In the context of a music therapy process, the developing child begins to exhibit the ability to self-regulate, and displays signs of musical awareness. This may lead the child to be interested in playing an instrument while the therapist attempts to faciliate music engagement and interaction through improvisation. The moment this happens, the child’s sensory motor system comes into play. This may be followed by the child’s ability to motor-plan as he/she executes an idea to play an instrument. In addition, there is an intent to do something (play instrument) based on his/her own wish or desire, which is then carried out by the “doing” of an idea to play. So, the next step is to try to determine the child’s motive to play an instrument. Is it based on his/her intent to engage and relate to therapist’s music, or is it based on the child’s desire to fulfill a sensory need which may have nothing at all to do with relating to another person. That being said, if we are working within a relationship-based framework, the motive or wish behind the intent of the child is what we want to understand- the general goal may be for the child to engage in music making for the purpose of relating and communicating, musically and interpersonally, while actively engaging with the therapist in the context of musical play.
If there is the intent to play in a related manner to the therapist’s music, emotionality may now be entering into the picture- a combination of sensory-motor-affect is being displayed, as well as the integration of various sensory stimuli necessary for co-active music making (auditory, visual, tactile, etc.). In short, once the activity becomes interactive, or related in some fashion, there is a connection between sensory-motor, affect (emotion), and intentionality.
Furthermore, in addition to processing the auditory stimuli (music), the child is also filtering auditory stimuli that may not be important to the in-the-moment musical ingteractin (musical play). Once the musical information is processed (receptive language skills), the child responds (expressive language skills) in a tempo driven manner (cerebral cortex) with intentionality. The “input” and “output” processes are all occurring simultaneously at an incredible rate of speed. This processing of music-making, which involves listening, thinking, and acting is so deeply involved biologically, neurologically and emotionally, and yet, many of us may take this ability for granted.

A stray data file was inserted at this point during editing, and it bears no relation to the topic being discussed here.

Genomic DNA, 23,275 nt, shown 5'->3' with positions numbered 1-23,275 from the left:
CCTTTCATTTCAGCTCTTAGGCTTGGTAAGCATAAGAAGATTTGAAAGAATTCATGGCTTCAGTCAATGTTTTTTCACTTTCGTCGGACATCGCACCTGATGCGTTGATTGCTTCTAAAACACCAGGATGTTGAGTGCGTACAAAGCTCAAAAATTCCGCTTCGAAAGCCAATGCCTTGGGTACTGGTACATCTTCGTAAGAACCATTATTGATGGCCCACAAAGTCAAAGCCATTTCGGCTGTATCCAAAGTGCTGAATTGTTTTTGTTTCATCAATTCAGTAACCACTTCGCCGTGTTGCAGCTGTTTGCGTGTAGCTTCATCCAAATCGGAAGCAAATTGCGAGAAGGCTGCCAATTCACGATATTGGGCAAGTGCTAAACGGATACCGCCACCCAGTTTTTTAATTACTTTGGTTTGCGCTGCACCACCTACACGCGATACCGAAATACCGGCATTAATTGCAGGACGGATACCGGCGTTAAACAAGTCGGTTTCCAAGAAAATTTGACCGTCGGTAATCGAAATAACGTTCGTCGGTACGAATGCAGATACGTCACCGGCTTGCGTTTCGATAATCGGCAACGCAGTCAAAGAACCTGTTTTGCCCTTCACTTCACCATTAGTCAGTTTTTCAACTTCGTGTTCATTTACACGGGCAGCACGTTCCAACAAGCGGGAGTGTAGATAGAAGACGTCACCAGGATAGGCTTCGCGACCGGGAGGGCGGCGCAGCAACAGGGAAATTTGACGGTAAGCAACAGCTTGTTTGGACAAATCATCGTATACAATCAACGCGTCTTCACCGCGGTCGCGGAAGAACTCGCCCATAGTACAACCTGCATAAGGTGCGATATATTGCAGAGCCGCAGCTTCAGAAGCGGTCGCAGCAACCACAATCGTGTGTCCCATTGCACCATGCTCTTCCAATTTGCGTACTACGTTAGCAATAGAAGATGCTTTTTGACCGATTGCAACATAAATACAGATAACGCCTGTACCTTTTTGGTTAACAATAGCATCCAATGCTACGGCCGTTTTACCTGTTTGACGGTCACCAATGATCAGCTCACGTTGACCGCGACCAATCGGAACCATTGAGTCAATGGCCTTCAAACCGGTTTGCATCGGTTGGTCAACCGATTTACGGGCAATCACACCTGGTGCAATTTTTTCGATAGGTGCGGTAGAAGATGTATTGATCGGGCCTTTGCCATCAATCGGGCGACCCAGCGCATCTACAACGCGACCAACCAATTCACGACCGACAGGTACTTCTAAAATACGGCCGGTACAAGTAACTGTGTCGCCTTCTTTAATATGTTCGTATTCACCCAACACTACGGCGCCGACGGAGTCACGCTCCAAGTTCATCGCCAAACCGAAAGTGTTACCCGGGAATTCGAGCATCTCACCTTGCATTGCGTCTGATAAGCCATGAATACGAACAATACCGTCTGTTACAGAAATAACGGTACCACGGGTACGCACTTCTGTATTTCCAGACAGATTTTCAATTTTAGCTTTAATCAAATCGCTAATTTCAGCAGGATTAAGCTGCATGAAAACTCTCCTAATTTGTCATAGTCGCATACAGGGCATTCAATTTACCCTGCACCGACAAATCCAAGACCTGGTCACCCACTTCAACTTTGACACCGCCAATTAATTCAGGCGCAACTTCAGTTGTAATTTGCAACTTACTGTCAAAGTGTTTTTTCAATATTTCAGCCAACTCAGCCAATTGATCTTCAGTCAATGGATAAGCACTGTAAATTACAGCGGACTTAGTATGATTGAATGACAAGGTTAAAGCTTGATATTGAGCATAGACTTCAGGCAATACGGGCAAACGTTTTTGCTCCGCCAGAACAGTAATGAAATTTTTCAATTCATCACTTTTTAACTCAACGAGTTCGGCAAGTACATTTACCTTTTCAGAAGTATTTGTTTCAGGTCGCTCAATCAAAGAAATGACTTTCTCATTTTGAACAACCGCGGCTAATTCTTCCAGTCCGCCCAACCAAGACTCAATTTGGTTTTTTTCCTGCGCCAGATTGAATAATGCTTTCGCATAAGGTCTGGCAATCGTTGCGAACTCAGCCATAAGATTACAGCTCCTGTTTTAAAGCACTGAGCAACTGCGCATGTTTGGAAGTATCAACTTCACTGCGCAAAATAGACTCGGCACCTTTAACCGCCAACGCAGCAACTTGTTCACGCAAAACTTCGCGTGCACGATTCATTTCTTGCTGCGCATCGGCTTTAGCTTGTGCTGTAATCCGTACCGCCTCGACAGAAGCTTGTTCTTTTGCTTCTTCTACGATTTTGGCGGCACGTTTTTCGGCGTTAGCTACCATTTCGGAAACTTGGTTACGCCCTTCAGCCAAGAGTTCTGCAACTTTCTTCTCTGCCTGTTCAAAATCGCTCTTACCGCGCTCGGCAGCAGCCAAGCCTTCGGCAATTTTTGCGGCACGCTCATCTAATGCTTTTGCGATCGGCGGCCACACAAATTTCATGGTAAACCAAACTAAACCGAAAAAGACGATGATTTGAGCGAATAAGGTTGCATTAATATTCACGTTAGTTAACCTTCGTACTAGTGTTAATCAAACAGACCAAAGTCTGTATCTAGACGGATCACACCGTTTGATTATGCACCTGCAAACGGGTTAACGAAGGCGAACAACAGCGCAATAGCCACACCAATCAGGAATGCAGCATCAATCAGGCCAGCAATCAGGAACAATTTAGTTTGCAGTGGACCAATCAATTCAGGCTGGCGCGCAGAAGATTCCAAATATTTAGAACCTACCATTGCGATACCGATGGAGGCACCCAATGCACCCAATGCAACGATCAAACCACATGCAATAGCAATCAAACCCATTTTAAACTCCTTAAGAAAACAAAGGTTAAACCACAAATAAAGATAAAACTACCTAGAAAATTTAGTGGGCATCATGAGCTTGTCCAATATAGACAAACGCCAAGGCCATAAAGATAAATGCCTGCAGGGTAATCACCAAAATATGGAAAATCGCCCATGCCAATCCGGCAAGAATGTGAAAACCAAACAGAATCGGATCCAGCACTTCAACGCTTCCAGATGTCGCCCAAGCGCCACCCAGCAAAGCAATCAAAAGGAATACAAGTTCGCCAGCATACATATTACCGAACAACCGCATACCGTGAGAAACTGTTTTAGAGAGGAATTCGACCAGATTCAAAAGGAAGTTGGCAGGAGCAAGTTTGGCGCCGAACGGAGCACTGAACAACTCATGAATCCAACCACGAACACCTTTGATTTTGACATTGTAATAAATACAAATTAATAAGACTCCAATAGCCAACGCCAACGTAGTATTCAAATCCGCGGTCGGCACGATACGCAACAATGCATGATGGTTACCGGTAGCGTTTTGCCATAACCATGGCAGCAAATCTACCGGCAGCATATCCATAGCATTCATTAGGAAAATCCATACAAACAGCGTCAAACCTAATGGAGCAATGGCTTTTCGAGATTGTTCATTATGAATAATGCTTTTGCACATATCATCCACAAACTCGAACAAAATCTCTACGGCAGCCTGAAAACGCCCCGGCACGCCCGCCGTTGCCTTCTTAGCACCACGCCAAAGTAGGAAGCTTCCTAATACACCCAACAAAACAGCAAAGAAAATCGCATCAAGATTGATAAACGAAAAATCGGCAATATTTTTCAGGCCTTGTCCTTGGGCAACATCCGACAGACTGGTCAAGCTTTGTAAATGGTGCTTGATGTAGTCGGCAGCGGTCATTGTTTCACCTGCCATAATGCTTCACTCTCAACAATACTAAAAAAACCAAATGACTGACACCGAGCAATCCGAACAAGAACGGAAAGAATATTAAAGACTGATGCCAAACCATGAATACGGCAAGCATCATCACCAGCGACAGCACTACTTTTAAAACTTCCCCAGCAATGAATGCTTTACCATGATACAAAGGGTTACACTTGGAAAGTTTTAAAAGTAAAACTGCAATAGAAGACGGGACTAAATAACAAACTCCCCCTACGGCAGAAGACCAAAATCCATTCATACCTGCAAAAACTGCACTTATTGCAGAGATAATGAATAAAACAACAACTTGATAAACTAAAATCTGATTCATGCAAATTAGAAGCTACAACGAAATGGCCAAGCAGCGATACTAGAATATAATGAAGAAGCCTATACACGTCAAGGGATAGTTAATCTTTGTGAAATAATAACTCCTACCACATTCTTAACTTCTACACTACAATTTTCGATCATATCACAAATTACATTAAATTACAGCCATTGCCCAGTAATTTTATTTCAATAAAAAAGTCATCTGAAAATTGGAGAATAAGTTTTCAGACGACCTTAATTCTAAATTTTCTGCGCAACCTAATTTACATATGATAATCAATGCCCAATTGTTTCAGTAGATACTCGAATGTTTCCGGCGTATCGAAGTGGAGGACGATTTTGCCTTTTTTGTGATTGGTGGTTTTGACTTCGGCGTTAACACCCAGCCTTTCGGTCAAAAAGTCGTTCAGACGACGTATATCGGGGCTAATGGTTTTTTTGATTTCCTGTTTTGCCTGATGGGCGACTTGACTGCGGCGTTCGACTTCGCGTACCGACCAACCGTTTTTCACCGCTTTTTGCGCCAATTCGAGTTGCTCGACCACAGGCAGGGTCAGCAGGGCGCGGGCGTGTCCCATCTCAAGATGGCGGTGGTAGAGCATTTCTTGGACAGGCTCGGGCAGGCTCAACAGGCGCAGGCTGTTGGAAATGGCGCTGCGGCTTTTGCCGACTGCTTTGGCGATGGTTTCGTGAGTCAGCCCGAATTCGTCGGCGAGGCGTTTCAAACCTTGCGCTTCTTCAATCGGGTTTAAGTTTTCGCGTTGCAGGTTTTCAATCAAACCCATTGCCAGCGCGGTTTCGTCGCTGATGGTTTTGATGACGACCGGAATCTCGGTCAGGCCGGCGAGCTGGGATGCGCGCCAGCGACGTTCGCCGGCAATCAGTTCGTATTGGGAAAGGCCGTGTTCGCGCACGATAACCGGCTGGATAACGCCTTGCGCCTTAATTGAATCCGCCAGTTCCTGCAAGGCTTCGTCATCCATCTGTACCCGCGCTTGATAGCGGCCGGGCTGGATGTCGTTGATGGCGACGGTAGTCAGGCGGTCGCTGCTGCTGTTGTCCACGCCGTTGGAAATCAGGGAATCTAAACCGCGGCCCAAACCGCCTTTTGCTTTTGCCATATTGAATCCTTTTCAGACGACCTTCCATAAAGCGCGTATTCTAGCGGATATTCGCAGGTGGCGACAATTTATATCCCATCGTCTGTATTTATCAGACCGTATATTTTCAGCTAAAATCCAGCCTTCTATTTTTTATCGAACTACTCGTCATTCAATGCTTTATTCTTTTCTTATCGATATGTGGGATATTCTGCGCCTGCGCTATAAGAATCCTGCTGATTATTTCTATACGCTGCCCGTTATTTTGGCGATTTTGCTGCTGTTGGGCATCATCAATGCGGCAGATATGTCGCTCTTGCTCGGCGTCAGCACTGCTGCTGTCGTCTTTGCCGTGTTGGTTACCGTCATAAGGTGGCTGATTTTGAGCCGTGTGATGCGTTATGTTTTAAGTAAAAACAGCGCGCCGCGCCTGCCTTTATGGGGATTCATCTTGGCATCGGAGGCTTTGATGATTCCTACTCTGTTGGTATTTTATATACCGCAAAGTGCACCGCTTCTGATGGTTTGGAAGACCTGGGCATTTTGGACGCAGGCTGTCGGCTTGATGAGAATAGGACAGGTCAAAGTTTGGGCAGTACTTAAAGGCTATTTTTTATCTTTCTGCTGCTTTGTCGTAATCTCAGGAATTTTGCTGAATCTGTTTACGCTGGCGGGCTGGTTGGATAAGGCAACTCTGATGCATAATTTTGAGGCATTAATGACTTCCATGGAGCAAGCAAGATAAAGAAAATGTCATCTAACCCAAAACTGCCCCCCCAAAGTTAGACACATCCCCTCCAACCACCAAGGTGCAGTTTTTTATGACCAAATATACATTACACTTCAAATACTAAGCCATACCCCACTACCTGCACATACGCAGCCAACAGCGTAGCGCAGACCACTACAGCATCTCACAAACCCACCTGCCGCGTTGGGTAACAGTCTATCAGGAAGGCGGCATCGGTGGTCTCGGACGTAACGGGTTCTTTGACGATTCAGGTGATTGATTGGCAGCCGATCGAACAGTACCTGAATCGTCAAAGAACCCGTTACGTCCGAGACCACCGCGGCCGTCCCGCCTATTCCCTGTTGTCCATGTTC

The musical play that I’m referring to is based on clinical improvisation, in which the therapist is improvising music based on the child’s musical or non-musical responses and/or reactions. The clinical improvisations may be based on the emotional environment set by the child, and/or musical responses played by the child, and/or the child’s movement (to name a few). In short, clinical improvisations are built around what the child is playing or doing, whereby the therapist is attempting to facilitate spontaneous musical communication and relatedness to assist in the back-and-forth continuous flow of across a wide range of affects within the context of musical play. Because of the nature of improvisation, the child is not familiar with the music being presented, and therefore can not rely solely on memory skills- he/she is put into musical scenarios that require here-and-now “musical thinking” and responses.
So, I pose a question: can the above musical, social-emotional and sensory processes be activated in a similar fashion through the use of familiar pre-composed songs in which the child may be relying on his memory skills?
This excerpt is taken from Orchestrating Affective Relationships Training Module: Music Therapy and Neurodevelopmental Disorders of Relating & Commincating. Copyright © 2009 John Carpente, PhD. All rights reserved